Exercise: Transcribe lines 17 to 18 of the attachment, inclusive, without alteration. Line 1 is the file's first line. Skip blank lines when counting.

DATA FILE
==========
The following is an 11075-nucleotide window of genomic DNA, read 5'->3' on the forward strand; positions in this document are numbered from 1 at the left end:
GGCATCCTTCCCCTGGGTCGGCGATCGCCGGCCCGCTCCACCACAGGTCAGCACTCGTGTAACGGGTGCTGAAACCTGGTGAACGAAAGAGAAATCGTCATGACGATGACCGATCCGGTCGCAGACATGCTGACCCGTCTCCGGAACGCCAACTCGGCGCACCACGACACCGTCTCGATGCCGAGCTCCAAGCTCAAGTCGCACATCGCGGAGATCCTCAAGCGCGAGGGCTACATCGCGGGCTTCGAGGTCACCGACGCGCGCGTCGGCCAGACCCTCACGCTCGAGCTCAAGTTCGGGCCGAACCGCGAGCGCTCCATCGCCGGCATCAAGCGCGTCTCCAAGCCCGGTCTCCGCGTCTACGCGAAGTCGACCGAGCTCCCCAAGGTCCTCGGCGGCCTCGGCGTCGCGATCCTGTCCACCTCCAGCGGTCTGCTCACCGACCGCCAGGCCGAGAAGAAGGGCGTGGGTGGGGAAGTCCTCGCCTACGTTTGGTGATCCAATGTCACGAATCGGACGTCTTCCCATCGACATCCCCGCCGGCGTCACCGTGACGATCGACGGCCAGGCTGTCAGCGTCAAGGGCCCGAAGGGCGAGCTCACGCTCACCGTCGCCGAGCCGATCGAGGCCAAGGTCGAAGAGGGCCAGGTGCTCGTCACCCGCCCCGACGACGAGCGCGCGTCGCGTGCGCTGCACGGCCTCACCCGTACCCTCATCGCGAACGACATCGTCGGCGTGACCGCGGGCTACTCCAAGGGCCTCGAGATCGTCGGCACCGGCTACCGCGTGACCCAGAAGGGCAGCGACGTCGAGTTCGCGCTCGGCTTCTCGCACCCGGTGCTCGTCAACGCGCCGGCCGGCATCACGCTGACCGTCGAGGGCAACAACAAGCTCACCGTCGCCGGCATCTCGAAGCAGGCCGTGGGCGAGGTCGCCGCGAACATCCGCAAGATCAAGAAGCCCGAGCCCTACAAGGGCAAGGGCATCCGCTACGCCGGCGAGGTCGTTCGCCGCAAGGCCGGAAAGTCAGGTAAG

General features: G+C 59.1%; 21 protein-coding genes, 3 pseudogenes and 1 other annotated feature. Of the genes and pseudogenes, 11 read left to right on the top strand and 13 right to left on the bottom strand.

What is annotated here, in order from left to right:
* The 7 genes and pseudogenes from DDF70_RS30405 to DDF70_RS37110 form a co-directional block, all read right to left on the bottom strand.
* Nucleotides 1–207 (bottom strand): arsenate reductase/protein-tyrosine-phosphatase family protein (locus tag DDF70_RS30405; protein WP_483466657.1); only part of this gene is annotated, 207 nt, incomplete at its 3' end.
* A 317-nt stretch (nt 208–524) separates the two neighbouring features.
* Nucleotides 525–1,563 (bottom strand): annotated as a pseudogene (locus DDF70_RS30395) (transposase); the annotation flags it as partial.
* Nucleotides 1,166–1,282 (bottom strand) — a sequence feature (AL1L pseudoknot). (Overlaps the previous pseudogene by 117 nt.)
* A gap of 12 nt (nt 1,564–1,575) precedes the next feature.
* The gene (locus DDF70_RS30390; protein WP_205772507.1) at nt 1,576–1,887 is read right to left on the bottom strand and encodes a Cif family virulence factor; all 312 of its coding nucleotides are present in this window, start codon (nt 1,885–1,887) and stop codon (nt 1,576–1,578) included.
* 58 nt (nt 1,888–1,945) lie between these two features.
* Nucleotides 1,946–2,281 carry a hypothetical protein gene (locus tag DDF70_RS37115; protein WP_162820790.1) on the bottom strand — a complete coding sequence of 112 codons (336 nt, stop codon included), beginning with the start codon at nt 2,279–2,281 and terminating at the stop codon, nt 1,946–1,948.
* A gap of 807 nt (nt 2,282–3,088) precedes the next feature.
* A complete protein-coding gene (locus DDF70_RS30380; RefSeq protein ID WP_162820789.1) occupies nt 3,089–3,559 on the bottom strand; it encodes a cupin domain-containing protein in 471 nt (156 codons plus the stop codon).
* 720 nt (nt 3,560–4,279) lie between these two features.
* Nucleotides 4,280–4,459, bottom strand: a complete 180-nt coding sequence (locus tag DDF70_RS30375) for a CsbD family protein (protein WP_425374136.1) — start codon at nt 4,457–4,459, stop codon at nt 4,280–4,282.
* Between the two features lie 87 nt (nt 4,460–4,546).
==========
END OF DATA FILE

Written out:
* Nucleotides 4,280–4,459, bottom strand: a complete 180-nt coding sequence (locus tag DDF70_RS30375) for a CsbD family protein (protein WP_425374136.1) — start codon at nt 4,457–4,459, stop codon at nt 4,280–4,282.
* Between the two features lie 87 nt (nt 4,460–4,546).